Cookies on this website
We use cookies to ensure that we give you the best experience on our website. If you click 'Continue' we will assume that you are happy to receive all cookies and you will not see this message again. Click 'Find out more' for information on how to change your cookie settings.

In Western societies, the prevalence of obesity continues to increase and, hence, the need to unravel pathways and mechanisms that regulate (un)healthy food intake increases concurrently. This chapter focuses on animal models of food-anticipatory activity (FAA). In rats, FAA occurs when they have time-restricted access to food or a palatable snack, and includes increased locomotor activity and arousal prior to food access. These models can be used to shed more light on research questions, particularly What happens in the brain when we are triggered to think about food? Three animal models of FAA will be discussed, namely the activity-based anorexia model, a restricted feeding schedule model, and a palatable feeding schedule model. Descriptions of how these models are run in our lab are provided. In addition, the potential mechanisms underlying FAA, with a special focus on leptin, dopamine, and ghrelin signaling, are described. © 2013 Springer Science+Business Media, LLC.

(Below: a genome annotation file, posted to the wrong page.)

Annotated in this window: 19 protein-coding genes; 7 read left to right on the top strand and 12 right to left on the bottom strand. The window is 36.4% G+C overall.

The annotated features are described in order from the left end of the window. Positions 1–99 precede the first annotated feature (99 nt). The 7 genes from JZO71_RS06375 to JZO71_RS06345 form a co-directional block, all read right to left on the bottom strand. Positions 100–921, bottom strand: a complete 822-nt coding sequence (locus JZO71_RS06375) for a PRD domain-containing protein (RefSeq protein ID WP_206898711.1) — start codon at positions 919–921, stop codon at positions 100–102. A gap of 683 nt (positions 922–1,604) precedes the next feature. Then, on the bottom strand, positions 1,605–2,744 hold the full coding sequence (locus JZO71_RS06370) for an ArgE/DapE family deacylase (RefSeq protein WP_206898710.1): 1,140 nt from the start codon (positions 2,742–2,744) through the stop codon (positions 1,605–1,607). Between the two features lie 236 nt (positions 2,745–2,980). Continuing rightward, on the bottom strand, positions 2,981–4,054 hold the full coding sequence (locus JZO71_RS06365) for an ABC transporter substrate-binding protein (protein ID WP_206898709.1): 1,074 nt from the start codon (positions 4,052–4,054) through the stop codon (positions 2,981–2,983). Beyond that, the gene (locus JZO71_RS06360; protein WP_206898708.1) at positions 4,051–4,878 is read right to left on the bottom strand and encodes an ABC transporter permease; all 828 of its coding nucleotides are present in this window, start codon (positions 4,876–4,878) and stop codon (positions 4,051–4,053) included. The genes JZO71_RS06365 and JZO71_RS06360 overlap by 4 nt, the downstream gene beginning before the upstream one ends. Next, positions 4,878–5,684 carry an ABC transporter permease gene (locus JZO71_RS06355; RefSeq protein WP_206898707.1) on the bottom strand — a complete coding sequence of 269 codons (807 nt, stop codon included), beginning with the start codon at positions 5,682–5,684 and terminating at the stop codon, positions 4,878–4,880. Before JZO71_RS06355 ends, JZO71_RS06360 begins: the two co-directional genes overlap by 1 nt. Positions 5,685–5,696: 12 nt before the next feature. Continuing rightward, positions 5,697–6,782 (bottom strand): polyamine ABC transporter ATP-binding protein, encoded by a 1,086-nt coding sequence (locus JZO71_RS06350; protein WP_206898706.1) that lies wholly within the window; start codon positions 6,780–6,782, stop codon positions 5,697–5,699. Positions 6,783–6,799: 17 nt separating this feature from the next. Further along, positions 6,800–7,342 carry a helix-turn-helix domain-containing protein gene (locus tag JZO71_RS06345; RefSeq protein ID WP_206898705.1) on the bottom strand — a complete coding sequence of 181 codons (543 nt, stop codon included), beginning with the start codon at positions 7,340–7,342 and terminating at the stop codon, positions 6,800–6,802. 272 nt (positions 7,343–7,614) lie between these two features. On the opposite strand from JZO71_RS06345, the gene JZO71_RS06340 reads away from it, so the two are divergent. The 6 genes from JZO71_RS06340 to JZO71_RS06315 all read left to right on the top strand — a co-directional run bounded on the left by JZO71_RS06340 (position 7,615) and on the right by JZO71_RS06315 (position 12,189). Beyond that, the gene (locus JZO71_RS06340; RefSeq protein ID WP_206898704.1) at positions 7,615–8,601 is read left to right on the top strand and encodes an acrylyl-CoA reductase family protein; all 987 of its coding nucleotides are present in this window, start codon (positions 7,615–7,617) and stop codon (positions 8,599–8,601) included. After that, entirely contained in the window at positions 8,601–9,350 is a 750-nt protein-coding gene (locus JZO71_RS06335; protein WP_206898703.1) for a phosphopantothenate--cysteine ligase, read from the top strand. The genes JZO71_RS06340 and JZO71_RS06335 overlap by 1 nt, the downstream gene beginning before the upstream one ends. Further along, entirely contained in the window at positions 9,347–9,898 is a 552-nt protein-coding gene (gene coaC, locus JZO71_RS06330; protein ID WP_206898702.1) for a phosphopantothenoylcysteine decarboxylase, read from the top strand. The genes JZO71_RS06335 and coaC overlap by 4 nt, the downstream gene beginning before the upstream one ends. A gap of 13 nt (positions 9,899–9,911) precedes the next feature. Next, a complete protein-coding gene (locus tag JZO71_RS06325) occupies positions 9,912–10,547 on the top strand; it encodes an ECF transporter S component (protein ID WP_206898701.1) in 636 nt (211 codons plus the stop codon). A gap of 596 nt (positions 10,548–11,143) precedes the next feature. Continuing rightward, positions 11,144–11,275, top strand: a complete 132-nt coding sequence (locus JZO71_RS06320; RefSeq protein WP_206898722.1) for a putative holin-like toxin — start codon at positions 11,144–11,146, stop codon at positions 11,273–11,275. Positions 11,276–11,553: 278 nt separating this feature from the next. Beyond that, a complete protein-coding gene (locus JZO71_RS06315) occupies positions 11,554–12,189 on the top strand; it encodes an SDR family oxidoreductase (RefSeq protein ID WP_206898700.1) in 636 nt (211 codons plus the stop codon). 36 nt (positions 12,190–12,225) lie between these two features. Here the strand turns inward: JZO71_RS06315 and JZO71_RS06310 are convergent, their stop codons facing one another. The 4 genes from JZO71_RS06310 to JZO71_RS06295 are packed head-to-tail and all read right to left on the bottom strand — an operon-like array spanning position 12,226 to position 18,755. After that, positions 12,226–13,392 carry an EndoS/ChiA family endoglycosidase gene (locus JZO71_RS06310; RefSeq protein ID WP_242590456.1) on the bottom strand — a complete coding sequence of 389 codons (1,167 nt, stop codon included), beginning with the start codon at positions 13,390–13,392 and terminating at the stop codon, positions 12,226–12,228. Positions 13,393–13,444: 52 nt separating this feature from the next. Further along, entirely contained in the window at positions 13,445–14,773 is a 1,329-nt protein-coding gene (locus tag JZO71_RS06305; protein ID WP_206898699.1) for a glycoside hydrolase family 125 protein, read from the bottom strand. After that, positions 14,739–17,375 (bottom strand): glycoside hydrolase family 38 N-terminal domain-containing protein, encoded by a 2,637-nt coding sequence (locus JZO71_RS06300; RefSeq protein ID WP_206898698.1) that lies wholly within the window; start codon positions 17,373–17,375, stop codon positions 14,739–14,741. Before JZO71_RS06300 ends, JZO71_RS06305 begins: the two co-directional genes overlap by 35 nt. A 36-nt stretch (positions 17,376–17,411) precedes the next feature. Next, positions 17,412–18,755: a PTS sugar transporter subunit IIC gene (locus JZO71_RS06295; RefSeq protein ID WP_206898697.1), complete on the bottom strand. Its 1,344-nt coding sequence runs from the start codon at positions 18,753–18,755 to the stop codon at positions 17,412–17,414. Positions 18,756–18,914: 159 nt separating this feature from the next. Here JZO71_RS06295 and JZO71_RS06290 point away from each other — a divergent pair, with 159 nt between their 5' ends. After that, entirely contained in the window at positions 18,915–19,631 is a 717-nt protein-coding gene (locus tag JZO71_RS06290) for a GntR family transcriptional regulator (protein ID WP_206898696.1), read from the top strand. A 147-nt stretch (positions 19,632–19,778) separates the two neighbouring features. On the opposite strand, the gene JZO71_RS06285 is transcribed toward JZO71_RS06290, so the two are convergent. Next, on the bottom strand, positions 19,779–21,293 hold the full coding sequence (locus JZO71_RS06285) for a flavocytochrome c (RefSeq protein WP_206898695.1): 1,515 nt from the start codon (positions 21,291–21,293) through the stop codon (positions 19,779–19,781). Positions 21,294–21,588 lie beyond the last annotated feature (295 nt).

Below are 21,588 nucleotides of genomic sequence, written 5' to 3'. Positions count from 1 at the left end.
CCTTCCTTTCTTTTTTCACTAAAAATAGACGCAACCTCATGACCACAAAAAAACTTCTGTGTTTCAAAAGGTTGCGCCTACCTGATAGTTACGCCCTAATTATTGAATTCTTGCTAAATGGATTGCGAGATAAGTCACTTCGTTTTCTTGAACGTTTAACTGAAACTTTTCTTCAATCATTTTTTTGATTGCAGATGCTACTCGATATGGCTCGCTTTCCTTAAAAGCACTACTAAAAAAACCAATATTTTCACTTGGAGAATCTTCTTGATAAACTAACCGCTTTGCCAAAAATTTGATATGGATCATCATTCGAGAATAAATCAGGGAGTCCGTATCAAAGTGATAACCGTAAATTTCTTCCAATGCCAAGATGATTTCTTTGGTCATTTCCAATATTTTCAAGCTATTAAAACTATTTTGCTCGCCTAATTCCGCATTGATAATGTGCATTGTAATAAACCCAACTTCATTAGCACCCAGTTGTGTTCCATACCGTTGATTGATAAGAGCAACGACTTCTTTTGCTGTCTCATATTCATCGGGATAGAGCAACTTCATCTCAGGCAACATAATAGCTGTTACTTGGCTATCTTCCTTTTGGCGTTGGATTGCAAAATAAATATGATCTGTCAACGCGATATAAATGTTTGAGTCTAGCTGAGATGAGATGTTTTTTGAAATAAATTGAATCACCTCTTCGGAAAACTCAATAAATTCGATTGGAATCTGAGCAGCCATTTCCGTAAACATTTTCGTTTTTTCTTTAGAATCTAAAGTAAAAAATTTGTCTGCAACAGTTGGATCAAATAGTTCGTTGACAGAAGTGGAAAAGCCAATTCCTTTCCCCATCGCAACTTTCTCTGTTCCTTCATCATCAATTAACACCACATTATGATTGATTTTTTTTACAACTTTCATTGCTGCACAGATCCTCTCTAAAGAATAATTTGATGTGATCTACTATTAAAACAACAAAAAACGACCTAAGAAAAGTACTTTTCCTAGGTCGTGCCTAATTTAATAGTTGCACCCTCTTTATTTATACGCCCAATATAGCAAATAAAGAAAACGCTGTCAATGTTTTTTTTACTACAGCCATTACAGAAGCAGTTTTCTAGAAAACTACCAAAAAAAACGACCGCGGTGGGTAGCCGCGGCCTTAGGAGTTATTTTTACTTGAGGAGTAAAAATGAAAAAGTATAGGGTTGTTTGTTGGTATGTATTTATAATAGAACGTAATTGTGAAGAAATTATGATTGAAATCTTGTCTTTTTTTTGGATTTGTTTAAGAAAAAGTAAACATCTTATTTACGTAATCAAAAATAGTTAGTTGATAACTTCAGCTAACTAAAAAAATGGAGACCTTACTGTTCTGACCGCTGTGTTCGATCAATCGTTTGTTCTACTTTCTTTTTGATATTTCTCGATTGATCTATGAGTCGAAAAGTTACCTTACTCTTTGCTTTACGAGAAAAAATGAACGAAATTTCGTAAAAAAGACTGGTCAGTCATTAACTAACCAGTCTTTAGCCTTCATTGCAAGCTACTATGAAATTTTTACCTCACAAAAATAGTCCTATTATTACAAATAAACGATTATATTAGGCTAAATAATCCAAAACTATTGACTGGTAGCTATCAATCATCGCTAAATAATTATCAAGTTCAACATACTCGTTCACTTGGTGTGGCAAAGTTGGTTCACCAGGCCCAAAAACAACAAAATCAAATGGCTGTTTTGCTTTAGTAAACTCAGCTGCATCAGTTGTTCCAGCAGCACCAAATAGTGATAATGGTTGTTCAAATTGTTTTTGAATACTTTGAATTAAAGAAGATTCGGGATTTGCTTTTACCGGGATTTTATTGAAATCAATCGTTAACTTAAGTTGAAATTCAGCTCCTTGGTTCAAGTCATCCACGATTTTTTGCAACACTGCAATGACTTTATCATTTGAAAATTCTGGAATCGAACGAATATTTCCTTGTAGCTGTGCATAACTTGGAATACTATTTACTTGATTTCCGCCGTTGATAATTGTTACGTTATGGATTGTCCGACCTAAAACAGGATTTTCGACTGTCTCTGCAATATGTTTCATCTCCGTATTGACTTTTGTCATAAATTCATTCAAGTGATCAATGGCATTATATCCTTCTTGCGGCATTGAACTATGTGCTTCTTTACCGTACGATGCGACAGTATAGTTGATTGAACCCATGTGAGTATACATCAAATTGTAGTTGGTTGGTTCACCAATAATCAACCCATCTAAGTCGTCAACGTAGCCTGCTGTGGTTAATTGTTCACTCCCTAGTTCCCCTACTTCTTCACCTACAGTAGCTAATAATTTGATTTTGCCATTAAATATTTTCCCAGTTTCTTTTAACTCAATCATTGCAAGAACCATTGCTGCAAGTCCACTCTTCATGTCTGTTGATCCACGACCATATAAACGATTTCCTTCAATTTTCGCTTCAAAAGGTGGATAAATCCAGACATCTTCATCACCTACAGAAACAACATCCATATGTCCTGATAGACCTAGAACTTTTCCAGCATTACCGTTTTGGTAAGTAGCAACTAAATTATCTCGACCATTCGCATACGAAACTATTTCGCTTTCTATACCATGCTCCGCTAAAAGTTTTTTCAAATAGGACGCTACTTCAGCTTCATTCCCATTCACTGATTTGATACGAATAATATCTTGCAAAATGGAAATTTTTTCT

Original publication

DOI

10.1007/978-1-62703-104-2-18

Type

Journal article

Journal

Neuromethods

Publication Date

01/01/2013

Volume

74

Pages

291 - 317